The U.S. economy created a modest 157,000 jobs in January as the sluggish recovery from the recession of 2007 continued to leave millions of Americans job seekers sidelined and without a paycheck.
Despite the net gain in jobs for the month, the unemployment rate edged higher to 7.9 percent, consistent with a recovery that is just ambling along, at best.
The Labor Department's report Friday included a few positive signs, including a stronger pace of hiring at the end of 2012 than initially reported. That may dispel some worries that followed a separate report this week showing economic growth came to an abrupt halt as 2012 drew to a close.
On Wednesday, the government reported that the gross domestic product, the value of all goods and services produced by the nation, came to a standstill. Deep cuts in government spending and a big drawdown in inventories offset underlying strength in business and consumer spending.
“January's employment report should help to soothe any lingering concerns, after the negative GDP (data), that the U.S. economy is headed for a recession,” said Paul Ashworth, chief U.S. economist for Capital Economics.
Fresh data from other sources seemed to confirm that any pause in growth late last year was only temporary.
The U.S. manufacturing sector grew in January at its fastest clip in nine months, boosted by a surge in domestic demand, according to the Institute for Supply Management. Much of the strength is coming from automakers, who reported continued strong sales in January. An aging American fleet of cars and trucks, the result of businesses and households deferring replacement during the economic downturn, is prompting many buyers to visit car showrooms. Newer, fuel-efficient models have also spurred sales.
General Motors Friday said sales rose 16 percent in the latest month, while Ford posted a 22 percent sales gain. Chrysler reported a 16 percenty jump in January car sales, the company's best showing since 2008.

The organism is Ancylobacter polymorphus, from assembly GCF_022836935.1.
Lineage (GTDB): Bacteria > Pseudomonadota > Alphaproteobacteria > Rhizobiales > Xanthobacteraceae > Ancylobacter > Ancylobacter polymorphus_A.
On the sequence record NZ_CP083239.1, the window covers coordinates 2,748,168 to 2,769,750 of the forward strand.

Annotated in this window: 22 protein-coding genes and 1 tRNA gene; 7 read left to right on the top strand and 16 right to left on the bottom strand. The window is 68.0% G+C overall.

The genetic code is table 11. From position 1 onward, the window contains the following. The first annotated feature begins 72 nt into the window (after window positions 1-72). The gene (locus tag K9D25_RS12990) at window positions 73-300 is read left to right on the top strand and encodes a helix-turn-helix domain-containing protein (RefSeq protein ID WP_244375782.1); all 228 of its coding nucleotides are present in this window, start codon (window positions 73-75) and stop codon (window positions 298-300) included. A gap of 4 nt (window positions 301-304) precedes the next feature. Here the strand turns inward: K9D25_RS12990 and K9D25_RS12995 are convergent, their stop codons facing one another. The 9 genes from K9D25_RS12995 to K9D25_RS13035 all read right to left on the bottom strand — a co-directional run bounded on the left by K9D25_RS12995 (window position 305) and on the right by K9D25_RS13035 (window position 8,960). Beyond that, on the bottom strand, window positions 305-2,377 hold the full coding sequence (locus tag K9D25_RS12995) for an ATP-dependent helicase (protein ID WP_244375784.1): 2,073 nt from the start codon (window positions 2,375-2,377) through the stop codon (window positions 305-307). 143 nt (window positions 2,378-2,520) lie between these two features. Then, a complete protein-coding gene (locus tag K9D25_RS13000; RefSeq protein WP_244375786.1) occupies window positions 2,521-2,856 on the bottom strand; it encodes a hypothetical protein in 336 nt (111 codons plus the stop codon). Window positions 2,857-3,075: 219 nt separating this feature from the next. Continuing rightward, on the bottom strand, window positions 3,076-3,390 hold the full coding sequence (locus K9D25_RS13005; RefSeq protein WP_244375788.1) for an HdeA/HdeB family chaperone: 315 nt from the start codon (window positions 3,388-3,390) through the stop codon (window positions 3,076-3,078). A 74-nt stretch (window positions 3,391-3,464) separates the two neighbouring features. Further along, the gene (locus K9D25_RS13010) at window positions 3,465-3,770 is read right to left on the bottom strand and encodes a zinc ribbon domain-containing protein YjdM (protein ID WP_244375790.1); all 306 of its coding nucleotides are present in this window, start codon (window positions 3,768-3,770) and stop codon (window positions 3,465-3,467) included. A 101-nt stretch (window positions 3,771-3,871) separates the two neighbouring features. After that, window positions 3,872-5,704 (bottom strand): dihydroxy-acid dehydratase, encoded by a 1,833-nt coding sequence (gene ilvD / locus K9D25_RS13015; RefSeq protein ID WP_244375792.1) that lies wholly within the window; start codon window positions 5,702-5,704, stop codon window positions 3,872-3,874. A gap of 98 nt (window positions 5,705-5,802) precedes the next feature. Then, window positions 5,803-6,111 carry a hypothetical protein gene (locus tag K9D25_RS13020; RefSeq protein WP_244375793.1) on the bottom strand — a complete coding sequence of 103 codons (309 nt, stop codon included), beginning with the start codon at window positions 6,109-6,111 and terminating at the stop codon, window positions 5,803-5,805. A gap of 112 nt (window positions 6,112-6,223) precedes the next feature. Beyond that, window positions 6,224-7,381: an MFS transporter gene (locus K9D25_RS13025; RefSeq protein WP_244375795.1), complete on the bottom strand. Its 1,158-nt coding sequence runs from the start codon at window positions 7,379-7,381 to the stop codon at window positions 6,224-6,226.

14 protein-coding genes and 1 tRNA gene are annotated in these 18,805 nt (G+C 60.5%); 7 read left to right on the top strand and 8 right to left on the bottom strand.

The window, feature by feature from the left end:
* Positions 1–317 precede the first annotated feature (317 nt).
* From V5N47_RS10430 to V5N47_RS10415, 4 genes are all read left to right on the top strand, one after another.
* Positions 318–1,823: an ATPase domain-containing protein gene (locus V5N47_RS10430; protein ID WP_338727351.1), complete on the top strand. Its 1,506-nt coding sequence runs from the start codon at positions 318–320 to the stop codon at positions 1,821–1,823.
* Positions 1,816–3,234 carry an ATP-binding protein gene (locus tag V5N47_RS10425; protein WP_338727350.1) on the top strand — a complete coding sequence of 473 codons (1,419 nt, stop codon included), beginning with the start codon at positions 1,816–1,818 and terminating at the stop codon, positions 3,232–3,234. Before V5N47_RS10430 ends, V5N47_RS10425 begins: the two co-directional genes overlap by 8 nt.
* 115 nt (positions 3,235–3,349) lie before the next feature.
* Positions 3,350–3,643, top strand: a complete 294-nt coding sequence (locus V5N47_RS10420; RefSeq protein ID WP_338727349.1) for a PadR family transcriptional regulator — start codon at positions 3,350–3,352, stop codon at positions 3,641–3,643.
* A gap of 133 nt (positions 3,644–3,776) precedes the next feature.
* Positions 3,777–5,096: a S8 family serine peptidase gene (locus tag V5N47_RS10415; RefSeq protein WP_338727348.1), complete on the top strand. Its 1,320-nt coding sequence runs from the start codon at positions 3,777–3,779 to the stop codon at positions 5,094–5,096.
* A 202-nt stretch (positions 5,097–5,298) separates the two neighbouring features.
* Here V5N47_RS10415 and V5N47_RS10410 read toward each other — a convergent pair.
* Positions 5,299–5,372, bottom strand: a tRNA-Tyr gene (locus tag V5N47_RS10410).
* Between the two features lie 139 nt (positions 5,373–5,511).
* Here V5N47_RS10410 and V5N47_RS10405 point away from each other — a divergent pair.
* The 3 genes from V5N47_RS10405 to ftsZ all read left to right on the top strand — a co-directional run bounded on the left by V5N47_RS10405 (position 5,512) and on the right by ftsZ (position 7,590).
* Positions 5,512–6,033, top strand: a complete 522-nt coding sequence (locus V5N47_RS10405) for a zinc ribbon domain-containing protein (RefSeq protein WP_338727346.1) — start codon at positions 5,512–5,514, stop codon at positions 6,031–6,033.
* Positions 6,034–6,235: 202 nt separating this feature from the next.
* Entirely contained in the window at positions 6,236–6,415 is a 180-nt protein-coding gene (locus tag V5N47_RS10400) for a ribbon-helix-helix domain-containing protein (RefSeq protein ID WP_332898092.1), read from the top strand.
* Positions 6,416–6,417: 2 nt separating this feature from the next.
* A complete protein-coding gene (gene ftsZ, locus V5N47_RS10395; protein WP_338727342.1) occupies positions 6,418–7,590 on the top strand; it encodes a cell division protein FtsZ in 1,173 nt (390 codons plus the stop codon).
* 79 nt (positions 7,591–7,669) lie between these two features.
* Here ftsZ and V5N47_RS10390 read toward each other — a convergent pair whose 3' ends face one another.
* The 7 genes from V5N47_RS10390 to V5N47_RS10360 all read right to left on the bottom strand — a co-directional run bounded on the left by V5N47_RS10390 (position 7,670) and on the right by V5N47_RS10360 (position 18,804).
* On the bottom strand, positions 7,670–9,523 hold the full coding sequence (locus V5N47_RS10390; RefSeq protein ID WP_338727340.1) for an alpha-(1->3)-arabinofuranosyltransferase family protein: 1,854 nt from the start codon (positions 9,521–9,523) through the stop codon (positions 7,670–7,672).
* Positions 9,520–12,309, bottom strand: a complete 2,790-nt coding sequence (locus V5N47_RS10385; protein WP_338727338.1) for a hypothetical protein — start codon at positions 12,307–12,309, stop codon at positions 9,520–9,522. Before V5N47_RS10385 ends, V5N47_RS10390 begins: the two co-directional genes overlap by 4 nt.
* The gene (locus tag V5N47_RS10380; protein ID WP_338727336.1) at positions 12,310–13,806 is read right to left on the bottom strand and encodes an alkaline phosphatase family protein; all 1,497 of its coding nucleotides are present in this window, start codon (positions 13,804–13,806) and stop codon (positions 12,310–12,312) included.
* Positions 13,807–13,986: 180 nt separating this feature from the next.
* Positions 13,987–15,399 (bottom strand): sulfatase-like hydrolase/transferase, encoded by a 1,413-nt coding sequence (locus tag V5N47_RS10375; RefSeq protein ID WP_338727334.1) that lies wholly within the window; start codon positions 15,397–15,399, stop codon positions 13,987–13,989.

The auto industry is also benefiting from an overall improvement in consumers' mood after Washington reached a deal to avert the "fiscal cliff" at the beginning of the year, according to a survey released on Friday.
The Thomson Reuters/University of Michigan's index of consumer sentiment rose a point to 73.8, topping economists' forecasts of 71.5. (The survey was done before this week's report showing the economy contracted in the fourth quarter.)
There was even a bit of positive news in Friday's otherwise lackluster jobs report. The pace of hiring was a bit stronger over the past two years than initially reported. The Labor Department's annual statistical revisions showed that employers added an average of roughly 180,000 jobs per month in 2012 and 2011, up from previous estimates of about 150,000. And hiring was stronger at the end of last year, averaging 200,000 new jobs in the final three months.
But overall, the job numbers confirm what economists have been saying since the U.S. pulled out of one of the deepest recessions in a century: the pace of the recovery has been too slow to make much of a dent in the unemployment rate. Friday’s report showed the rate bumped up a tenth of a point – down from a peak of 10 percent in October 2009.
Since then, the pace of job creation has been barely fast enough to keep up with population growth. More than three years after the latest recession ended, overall employment is still 3.1 million jobs lower than the peak reached in January 2008.
Hiring managers have blamed uncertainty about the economic outlook and the ongoing political gridlock in Washington for their reluctance to take on more workers. Though they have been investing in new equipment and software to help boost production with the same number of workers, business investment remains relatively weak more than three years into the recovery.
"Investment has a tight leading relationship with private payrolls," said Beata Caranci, deputy chief economist at TD Economics. "You don't get a sustained pick-up in the second without the first."
Whatever the reason, the pace of job growth this far after a recession badly lags all but one recovery in the last half century.
Until the pace of job creation picks up convincingly, the Federal Reserve will likely continue to buy roughly $85 billion of bonds each month to keep interest rates low and try to spur growth. That prospect has been helping push stocks near to new heights.
Central bank policy makers on Wednesday renewed their commitment to the easy-money policy, which they have pledged to keep in place until the jobless rate falls below 6.5 percent.
Forecasters say that, based on other reports on the economy’s strength, that target won’t be hit for at least another year.
“We haven’t seen anything in the data yet that suggests that job growth is about to pick up to an area that is satisfying to the Fed," said Julia Coronado, chief economist for North America at BNP Paribas.